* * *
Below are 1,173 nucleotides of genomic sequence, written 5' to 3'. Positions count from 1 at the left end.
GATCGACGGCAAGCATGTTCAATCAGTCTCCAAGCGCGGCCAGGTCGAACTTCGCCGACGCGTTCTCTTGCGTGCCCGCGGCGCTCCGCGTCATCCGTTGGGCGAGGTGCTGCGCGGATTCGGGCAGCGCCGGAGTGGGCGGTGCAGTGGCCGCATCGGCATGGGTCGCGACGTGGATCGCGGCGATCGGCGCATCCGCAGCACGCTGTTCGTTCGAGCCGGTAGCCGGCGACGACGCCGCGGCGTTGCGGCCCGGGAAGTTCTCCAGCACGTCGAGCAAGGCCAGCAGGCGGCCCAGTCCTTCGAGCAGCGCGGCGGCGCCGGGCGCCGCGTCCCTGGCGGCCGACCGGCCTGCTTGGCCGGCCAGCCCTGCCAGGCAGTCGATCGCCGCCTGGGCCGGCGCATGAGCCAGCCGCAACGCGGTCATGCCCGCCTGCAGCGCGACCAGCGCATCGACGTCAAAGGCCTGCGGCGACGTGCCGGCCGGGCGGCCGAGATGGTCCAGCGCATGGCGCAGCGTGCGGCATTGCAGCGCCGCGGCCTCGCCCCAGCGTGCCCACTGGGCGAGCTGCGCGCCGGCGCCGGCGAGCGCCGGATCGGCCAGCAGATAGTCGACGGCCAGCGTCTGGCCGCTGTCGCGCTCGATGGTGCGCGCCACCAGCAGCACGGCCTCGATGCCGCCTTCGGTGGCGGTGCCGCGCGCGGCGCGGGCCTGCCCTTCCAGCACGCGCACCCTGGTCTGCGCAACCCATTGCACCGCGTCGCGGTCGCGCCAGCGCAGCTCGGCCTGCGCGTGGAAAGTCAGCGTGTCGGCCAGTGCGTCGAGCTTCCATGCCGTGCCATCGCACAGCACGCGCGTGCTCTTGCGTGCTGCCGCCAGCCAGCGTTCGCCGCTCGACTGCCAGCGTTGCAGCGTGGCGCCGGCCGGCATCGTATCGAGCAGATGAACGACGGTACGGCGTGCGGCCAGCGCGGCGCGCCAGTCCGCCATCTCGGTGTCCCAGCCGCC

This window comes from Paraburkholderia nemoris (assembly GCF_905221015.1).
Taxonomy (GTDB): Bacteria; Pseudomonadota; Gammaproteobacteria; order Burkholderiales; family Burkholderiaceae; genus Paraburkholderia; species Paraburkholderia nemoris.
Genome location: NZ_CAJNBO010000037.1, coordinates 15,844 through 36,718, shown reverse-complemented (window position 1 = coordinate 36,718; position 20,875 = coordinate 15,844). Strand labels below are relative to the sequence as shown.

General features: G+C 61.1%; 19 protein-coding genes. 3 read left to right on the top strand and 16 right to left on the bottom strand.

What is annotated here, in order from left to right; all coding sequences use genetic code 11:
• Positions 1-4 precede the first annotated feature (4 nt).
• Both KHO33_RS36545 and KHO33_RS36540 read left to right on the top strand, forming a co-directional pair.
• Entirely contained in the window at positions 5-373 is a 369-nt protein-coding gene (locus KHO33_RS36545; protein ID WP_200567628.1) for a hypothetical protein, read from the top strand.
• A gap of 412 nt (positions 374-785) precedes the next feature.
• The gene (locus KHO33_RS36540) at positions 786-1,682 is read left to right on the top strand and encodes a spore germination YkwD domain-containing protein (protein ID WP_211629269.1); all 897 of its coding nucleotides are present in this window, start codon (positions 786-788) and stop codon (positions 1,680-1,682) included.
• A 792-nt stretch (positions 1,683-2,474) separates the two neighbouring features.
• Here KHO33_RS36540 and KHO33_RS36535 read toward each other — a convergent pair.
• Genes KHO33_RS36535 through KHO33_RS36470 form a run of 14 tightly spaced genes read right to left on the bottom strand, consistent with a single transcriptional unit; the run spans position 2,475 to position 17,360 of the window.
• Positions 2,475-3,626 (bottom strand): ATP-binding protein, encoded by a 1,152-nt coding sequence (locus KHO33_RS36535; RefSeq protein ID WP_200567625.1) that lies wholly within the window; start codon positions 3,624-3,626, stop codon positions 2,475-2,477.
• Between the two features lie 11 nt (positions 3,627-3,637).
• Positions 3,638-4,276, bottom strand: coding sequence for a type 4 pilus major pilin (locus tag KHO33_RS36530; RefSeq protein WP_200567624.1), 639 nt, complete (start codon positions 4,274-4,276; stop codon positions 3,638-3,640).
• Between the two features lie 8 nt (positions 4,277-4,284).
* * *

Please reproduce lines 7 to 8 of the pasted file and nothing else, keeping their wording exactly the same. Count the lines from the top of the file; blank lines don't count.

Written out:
What is annotated here, in order from left to right; all coding sequences use genetic code 11:
• Positions 1-4 precede the first annotated feature (4 nt).